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I'm trying to extract the parts which are similar from multiple strings.

The purpose of this is an attempt to extract the title of a book from multiple OCRings of the title page.

This applies to only the beginning of the string, the ends of the strings don't need to be trimmed and can stay as they are.

For example, my strings might be:

$title[0]='the history of the internet, expanded and revised';
$title[1]='the history of the internet';
$title[2]='published by xyz publisher the historv of the internot, expanded and';
$title[3]='history of the internet';

So basically I would want to trim each string so that it starts at the most probable starting point. Considering that there may be OCR errors (e.g. "historv", "internot") I thought it might be best to take the number of characters from each word, which would give me an array for each string (so a multi-dimensional array) with a the length of each word. This can then be used to find running matches and trim the beginnings of the string to the most likely.

The strings should be cut to:

$title[0]='the history of the internet, expanded and revised';
$title[1]='the history of the internet';
$title[2]='the historv of the internot, expanded and';
$title[3]='XXX history of the internet';

So I need to be able to recognize that "history of the internet" (7 2 3 8) is the run which matches all strings, and that the preceding "the" is most probably correct seeing as it occurs in >50% of the strings, and therefore the beginning of each string is trimmed to "the" and a placeholder of the same length is added onto the string missing "the".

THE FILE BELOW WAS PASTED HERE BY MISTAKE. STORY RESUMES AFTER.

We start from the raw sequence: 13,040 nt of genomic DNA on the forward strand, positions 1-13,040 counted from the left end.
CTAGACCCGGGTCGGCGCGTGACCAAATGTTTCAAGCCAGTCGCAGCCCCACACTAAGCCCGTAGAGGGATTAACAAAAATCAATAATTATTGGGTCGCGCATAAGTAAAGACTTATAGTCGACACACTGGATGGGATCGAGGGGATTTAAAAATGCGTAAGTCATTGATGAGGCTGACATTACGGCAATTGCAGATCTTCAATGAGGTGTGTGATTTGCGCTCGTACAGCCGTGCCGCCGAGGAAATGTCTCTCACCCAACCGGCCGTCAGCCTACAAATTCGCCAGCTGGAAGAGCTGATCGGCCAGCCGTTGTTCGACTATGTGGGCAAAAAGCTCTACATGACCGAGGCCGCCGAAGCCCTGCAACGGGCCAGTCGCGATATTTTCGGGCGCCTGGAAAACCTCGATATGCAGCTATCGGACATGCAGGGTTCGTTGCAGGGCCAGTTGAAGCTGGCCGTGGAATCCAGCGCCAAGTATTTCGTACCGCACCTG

So far I have got:

function CompareSimilarStrings($array)

    // Get length of each word in each string >
    for($run=0; $run<$n; $run++)
        $temp=explode(' ',$array[$run]);
        foreach($temp as $key => $val)

    for($run=0; $run<$n; $run++)


As you can see, I'm stuck on finding the running matches.

Any ideas?

share|improve this question
Isn't it possible that the OCR misses a short word or thinks a letter is a symbol? These "running matches" don't seem applicable with this possibility. – erisco Feb 24 '12 at 5:09
It doesn't miss words, it will often get a letter wrong, but that's why I'm thinking to use the number of letters in each word. Sometimes it will add or remove a letter, but the script would still match those strings which are OK. – Alasdair Feb 24 '12 at 5:12
I also want to ask: why is the title not "the history of the internet, expanded and"? It matches well with 50% of the samples, and a large subset matches with the remaining cases. Is there some guarantee that each sample contains the complete title? That is the only clear rule that I can think of that would invalidate this answer. – erisco Feb 24 '12 at 5:15
True, but I only want the beginning cut with this script. Then I have another algorithm for combining them into one string, which takes the endings into consideration. – Alasdair Feb 24 '12 at 5:21
I see. So why does a run of words matter at all if you are only caring about the most likely beginning? This should only call for considering one word at a time, left to right. If we looked at 'published' first, we'd find it isn't very popular. By the time we work to 'the', we find that it is very popular and 'history' is less so. Therefore, we are going to pick 'the'. Then, your other algorithm is going to worry about endings. You'll likely notice that if the real title was "History of the published Internet" then this algorithm would conclude incorrectly, but by what metric? – erisco Feb 24 '12 at 5:32
up vote 4 down vote accepted

You should look into Smith-Waterman algorithm for local string alignment. It is a dynamic programming algorithm which finds parts of the string which are similar in that they have low edit distance.

So if you want to try it out, here is a php implementation of the algorithm.

share|improve this answer
Very interesting links, thanks. – Benj Nov 29 '12 at 15:03

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